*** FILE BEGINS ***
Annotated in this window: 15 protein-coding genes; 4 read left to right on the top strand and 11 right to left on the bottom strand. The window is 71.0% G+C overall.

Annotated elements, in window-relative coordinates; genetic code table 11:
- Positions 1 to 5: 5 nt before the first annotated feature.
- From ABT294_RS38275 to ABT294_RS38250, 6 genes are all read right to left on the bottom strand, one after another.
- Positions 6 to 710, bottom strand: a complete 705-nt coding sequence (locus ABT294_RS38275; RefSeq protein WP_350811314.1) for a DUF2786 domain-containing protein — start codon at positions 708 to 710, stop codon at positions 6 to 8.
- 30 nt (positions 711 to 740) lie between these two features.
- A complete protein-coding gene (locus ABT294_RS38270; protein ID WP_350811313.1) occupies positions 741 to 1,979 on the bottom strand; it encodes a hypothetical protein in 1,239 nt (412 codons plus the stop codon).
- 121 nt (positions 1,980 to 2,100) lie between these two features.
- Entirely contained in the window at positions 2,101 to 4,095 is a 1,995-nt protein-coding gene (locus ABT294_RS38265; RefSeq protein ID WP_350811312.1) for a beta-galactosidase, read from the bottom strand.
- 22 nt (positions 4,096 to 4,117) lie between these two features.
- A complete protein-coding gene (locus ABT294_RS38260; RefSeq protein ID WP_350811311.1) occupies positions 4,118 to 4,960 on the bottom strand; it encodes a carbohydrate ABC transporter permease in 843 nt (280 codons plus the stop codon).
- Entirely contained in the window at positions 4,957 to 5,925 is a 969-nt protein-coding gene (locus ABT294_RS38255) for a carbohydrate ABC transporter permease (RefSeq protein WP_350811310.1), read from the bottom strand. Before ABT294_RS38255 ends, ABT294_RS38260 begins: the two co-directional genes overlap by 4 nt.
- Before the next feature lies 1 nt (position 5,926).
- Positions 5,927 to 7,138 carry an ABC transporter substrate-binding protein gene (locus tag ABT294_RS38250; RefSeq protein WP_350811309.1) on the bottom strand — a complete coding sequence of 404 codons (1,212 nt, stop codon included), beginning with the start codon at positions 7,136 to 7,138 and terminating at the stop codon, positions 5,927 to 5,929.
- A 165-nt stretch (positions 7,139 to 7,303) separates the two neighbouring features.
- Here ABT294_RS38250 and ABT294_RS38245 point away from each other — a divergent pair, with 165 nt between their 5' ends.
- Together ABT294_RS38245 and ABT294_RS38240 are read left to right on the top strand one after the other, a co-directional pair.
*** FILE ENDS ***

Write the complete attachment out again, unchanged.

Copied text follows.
Annotated in this window: 15 protein-coding genes; 4 read left to right on the top strand and 11 right to left on the bottom strand. The window is 71.0% G+C overall.

Annotated elements, in window-relative coordinates; genetic code table 11:
- Positions 1 to 5: 5 nt before the first annotated feature.
- From ABT294_RS38275 to ABT294_RS38250, 6 genes are all read right to left on the bottom strand, one after another.
- Positions 6 to 710, bottom strand: a complete 705-nt coding sequence (locus ABT294_RS38275; RefSeq protein WP_350811314.1) for a DUF2786 domain-containing protein — start codon at positions 708 to 710, stop codon at positions 6 to 8.
- 30 nt (positions 711 to 740) lie between these two features.
- A complete protein-coding gene (locus ABT294_RS38270; protein ID WP_350811313.1) occupies positions 741 to 1,979 on the bottom strand; it encodes a hypothetical protein in 1,239 nt (412 codons plus the stop codon).
- 121 nt (positions 1,980 to 2,100) lie between these two features.
- Entirely contained in the window at positions 2,101 to 4,095 is a 1,995-nt protein-coding gene (locus ABT294_RS38265; RefSeq protein ID WP_350811312.1) for a beta-galactosidase, read from the bottom strand.
- 22 nt (positions 4,096 to 4,117) lie between these two features.
- A complete protein-coding gene (locus ABT294_RS38260; RefSeq protein ID WP_350811311.1) occupies positions 4,118 to 4,960 on the bottom strand; it encodes a carbohydrate ABC transporter permease in 843 nt (280 codons plus the stop codon).
- Entirely contained in the window at positions 4,957 to 5,925 is a 969-nt protein-coding gene (locus ABT294_RS38255) for a carbohydrate ABC transporter permease (RefSeq protein WP_350811310.1), read from the bottom strand. Before ABT294_RS38255 ends, ABT294_RS38260 begins: the two co-directional genes overlap by 4 nt.
- Before the next feature lies 1 nt (position 5,926).
- Positions 5,927 to 7,138 carry an ABC transporter substrate-binding protein gene (locus tag ABT294_RS38250; RefSeq protein WP_350811309.1) on the bottom strand — a complete coding sequence of 404 codons (1,212 nt, stop codon included), beginning with the start codon at positions 7,136 to 7,138 and terminating at the stop codon, positions 5,927 to 5,929.
- A 165-nt stretch (positions 7,139 to 7,303) separates the two neighbouring features.
- Here ABT294_RS38250 and ABT294_RS38245 point away from each other — a divergent pair, with 165 nt between their 5' ends.
- Together ABT294_RS38245 and ABT294_RS38240 are read left to right on the top strand one after the other, a co-directional pair.